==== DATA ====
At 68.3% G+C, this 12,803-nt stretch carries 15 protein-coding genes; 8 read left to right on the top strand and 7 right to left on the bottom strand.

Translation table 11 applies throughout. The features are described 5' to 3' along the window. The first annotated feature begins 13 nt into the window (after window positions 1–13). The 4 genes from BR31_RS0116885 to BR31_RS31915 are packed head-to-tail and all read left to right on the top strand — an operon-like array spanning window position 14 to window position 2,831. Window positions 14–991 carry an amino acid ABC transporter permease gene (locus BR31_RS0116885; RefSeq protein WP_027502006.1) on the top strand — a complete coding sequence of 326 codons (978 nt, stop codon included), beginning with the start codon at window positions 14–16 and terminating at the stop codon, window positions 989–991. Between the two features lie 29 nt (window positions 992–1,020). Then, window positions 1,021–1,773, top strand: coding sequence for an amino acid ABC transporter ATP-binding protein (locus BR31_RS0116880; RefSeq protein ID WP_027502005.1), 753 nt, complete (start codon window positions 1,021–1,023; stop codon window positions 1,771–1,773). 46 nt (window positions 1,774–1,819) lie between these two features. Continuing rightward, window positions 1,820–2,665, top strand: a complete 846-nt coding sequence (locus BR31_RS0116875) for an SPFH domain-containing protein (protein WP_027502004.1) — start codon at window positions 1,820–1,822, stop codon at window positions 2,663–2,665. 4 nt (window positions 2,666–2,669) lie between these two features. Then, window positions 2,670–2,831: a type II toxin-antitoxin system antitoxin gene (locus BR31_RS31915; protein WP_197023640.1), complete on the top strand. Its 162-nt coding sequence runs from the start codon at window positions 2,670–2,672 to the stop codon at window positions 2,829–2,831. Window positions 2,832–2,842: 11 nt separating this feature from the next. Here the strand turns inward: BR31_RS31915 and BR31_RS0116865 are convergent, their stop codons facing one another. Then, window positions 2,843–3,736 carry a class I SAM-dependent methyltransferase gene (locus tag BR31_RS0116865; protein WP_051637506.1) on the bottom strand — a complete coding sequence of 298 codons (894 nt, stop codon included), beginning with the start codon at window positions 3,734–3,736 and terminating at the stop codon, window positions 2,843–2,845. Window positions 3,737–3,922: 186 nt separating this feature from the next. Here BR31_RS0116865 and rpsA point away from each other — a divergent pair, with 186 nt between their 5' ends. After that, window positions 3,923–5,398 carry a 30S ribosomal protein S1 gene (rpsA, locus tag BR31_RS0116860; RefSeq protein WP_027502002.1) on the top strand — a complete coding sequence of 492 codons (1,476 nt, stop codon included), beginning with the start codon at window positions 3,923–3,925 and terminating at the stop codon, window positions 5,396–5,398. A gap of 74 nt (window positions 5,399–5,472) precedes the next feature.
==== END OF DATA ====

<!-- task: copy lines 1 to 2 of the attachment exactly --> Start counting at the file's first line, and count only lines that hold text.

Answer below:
At 68.3% G+C, this 12,803-nt stretch carries 15 protein-coding genes; 8 read left to right on the top strand and 7 right to left on the bottom strand.

Translation table 11 applies throughout. The features are described 5' to 3' along the window. The first annotated feature begins 13 nt into the window (after window positions 1–13). The 4 genes from BR31_RS0116885 to BR31_RS31915 are packed head-to-tail and all read left to right on the top strand — an operon-like array spanning window position 14 to window position 2,831. Window positions 14–991 carry an amino acid ABC transporter permease gene (locus BR31_RS0116885; RefSeq protein WP_027502006.1) on the top strand — a complete coding sequence of 326 codons (978 nt, stop codon included), beginning with the start codon at window positions 14–16 and terminating at the stop codon, window positions 989–991. Between the two features lie 29 nt (window positions 992–1,020). Then, window positions 1,021–1,773, top strand: coding sequence for an amino acid ABC transporter ATP-binding protein (locus BR31_RS0116880; RefSeq protein ID WP_027502005.1), 753 nt, complete (start codon window positions 1,021–1,023; stop codon window positions 1,771–1,773). 46 nt (window positions 1,774–1,819) lie between these two features. Continuing rightward, window positions 1,820–2,665, top strand: a complete 846-nt coding sequence (locus BR31_RS0116875) for an SPFH domain-containing protein (protein WP_027502004.1) — start codon at window positions 1,820–1,822, stop codon at window positions 2,663–2,665. 4 nt (window positions 2,666–2,669) lie between these two features. Then, window positions 2,670–2,831: a type II toxin-antitoxin system antitoxin gene (locus BR31_RS31915; protein WP_197023640.1), complete on the top strand. Its 162-nt coding sequence runs from the start codon at window positions 2,670–2,672 to the stop codon at window positions 2,829–2,831. Window positions 2,832–2,842: 11 nt separating this feature from the next. Here the strand turns inward: BR31_RS31915 and BR31_RS0116865 are convergent, their stop codons facing one another. Then, window positions 2,843–3,736 carry a class I SAM-dependent methyltransferase gene (locus tag BR31_RS0116865; protein WP_051637506.1) on the bottom strand — a complete coding sequence of 298 codons (894 nt, stop codon included), beginning with the start codon at window positions 3,734–3,736 and terminating at the stop codon, window positions 2,843–2,845. Window positions 3,737–3,922: 186 nt separating this feature from the next. Here BR31_RS0116865 and rpsA point away from each other — a divergent pair, with 186 nt between their 5' ends. After that, window positions 3,923–5,398 carry a 30S ribosomal protein S1 gene (rpsA, locus tag BR31_RS0116860; RefSeq protein WP_027502002.1) on the top strand — a complete coding sequence of 492 codons (1,476 nt, stop codon included), beginning with the start codon at window positions 3,923–3,925 and terminating at the stop codon, window positions 5,396–5,398. A gap of 74 nt (window positions 5,399–5,472) precedes the next feature.